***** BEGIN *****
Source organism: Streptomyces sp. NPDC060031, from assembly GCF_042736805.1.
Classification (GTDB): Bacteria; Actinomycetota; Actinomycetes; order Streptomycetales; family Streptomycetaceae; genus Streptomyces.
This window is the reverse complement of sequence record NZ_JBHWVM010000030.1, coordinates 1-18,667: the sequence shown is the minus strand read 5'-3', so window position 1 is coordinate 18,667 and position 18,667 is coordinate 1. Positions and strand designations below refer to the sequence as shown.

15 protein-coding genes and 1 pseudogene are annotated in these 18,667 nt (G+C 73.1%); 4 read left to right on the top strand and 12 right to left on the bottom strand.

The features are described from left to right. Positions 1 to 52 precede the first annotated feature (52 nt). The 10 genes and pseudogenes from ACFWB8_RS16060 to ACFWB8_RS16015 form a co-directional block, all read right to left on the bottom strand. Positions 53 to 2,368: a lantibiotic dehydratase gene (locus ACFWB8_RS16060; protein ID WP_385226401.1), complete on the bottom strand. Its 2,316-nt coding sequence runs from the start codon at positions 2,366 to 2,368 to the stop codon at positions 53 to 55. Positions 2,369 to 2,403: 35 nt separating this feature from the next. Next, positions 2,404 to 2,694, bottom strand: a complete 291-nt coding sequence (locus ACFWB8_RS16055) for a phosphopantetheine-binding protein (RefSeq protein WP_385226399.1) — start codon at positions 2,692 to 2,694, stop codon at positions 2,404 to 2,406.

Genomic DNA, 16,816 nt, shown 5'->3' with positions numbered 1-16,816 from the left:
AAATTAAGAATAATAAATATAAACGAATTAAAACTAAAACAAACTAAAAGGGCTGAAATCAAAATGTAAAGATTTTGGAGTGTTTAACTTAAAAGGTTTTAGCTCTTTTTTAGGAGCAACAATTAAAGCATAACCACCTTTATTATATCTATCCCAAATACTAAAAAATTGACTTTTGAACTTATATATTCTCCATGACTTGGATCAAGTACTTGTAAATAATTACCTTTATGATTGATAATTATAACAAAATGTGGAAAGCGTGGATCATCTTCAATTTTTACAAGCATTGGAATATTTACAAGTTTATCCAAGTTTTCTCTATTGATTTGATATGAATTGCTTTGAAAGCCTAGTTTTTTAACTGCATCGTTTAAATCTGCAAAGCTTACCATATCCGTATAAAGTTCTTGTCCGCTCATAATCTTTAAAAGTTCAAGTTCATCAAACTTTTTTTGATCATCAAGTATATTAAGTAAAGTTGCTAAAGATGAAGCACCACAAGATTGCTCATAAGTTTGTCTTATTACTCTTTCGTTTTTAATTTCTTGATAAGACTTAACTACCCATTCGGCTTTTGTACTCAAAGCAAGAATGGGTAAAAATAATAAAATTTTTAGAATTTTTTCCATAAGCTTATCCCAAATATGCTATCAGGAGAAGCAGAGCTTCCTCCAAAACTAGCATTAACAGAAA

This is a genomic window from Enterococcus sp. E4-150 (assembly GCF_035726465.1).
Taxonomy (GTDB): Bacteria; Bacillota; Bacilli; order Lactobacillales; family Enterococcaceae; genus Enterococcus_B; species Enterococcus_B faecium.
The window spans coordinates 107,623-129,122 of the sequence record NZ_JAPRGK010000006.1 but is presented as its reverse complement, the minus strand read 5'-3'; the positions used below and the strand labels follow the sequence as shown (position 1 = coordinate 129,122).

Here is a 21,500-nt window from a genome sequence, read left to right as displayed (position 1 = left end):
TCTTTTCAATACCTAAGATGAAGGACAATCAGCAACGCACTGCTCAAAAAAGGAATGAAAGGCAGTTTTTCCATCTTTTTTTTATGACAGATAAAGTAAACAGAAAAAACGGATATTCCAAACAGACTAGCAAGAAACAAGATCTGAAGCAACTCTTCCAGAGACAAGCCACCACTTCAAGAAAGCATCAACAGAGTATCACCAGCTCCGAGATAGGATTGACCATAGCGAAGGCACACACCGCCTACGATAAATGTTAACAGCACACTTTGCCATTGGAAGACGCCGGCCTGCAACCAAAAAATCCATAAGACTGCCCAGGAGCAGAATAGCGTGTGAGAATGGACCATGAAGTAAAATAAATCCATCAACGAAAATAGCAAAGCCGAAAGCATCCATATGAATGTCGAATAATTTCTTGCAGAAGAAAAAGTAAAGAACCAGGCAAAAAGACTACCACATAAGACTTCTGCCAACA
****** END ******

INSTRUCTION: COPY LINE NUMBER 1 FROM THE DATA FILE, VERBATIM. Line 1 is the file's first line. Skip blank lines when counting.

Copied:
Source organism: Streptomyces sp. NPDC060031, from assembly GCF_042736805.1.